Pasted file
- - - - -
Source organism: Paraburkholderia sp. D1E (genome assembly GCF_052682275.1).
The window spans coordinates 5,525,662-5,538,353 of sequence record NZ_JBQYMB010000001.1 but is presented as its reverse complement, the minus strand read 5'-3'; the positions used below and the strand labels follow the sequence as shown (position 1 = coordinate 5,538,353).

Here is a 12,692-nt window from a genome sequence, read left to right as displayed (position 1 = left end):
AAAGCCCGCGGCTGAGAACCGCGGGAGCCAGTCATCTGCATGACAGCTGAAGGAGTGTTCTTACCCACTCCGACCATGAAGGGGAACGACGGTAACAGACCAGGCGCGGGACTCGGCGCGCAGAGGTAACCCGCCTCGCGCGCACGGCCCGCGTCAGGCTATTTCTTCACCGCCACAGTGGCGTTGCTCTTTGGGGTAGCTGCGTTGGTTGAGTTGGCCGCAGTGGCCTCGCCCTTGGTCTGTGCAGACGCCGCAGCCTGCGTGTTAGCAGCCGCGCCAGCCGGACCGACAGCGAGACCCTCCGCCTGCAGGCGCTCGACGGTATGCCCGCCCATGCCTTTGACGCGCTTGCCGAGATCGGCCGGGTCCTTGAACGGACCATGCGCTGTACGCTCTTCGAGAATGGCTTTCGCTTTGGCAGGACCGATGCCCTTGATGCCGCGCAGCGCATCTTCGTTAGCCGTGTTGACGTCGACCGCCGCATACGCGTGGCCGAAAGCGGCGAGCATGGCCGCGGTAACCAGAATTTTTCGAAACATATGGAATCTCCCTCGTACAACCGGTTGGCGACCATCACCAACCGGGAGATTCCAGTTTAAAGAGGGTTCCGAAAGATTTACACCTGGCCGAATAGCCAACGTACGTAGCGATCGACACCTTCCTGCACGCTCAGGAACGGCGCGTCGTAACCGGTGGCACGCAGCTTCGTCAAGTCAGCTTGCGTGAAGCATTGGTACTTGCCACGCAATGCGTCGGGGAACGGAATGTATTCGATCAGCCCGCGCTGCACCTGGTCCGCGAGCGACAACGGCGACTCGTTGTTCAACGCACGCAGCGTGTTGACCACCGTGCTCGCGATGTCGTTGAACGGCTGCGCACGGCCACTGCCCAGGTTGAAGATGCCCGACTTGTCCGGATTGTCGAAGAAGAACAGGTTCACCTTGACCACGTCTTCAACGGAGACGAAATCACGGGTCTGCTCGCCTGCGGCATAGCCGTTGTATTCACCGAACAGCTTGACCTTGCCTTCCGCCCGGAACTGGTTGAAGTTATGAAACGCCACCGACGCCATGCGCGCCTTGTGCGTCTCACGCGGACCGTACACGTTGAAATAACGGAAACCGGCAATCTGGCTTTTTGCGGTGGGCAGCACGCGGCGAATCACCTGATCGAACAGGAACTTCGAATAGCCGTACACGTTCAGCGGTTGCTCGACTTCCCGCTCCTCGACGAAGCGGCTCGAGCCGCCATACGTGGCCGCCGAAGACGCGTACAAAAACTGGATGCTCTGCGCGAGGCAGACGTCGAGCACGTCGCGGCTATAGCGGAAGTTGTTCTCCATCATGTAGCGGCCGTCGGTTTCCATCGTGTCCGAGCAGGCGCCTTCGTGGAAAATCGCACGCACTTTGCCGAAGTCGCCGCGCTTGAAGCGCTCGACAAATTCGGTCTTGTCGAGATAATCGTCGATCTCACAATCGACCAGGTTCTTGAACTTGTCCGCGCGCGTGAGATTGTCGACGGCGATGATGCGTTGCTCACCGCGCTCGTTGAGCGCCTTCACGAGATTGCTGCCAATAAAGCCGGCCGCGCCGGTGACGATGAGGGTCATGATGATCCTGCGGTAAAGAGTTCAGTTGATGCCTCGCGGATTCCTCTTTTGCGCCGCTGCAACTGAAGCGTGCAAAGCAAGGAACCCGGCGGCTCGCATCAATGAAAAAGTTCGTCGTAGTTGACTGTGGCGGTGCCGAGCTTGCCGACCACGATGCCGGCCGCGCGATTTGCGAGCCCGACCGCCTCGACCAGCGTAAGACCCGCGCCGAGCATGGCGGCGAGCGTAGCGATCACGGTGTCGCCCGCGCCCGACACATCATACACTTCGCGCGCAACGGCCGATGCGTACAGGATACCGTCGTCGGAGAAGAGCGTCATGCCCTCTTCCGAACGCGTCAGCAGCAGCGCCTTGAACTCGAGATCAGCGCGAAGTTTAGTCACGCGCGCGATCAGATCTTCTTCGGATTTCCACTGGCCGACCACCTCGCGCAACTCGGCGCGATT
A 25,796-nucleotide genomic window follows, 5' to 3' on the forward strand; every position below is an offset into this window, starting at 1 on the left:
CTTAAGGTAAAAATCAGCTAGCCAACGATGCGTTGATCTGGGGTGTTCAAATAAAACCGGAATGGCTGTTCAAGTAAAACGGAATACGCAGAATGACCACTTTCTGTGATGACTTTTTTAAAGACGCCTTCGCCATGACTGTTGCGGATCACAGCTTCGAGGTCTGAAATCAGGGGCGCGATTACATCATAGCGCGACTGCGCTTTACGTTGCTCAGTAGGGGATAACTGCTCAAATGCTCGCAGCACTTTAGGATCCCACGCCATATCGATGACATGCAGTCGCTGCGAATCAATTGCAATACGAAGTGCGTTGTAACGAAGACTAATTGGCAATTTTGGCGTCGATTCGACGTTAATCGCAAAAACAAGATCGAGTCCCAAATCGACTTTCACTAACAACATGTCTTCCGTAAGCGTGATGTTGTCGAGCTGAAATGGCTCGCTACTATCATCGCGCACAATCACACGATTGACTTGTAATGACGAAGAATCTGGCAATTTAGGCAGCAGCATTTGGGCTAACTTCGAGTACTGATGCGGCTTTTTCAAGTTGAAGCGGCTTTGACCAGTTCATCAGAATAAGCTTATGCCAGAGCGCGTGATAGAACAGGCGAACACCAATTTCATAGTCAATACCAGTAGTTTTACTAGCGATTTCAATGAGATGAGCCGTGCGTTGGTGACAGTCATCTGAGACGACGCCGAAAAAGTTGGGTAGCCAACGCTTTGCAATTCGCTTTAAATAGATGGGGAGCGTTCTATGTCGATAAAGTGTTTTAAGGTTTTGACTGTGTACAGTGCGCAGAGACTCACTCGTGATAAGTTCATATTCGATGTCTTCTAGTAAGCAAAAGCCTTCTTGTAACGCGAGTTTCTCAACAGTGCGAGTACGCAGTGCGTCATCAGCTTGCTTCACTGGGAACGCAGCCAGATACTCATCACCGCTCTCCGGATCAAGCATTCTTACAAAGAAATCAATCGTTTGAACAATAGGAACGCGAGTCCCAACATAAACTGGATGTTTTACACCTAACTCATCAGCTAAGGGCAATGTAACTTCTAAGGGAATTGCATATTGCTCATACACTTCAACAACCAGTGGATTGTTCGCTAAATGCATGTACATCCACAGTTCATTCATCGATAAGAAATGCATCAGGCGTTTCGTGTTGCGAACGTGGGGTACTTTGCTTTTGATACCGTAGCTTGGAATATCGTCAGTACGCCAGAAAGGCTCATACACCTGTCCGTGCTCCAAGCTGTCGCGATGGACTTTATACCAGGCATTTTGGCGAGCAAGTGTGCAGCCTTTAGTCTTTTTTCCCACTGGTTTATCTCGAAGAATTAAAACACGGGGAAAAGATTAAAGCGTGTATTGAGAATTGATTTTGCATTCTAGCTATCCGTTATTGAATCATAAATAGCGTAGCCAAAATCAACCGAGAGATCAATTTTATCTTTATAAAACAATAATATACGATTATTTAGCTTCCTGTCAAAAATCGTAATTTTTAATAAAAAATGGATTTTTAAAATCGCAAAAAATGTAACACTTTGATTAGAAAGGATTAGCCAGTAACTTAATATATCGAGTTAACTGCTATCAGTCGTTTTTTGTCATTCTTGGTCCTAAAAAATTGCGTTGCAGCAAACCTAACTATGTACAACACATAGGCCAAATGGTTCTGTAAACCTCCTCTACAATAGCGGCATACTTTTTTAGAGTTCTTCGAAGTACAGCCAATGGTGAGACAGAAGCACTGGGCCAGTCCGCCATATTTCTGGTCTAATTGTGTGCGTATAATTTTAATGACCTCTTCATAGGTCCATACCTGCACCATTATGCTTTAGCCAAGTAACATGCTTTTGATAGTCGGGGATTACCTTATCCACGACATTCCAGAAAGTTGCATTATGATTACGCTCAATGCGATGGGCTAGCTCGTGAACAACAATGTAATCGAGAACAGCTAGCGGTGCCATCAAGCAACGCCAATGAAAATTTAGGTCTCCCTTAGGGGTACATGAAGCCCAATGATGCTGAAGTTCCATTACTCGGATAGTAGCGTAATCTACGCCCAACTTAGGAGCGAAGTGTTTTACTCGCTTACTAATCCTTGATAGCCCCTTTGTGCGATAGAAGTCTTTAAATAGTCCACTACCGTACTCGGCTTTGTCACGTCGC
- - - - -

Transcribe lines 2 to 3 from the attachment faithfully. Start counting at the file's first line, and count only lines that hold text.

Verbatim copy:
The window spans coordinates 5,525,662-5,538,353 of sequence record NZ_JBQYMB010000001.1 but is presented as its reverse complement, the minus strand read 5'-3'; the positions used below and the strand labels follow the sequence as shown (position 1 = coordinate 5,538,353).

Here is a 12,692-nt window from a genome sequence, read left to right as displayed (position 1 = left end):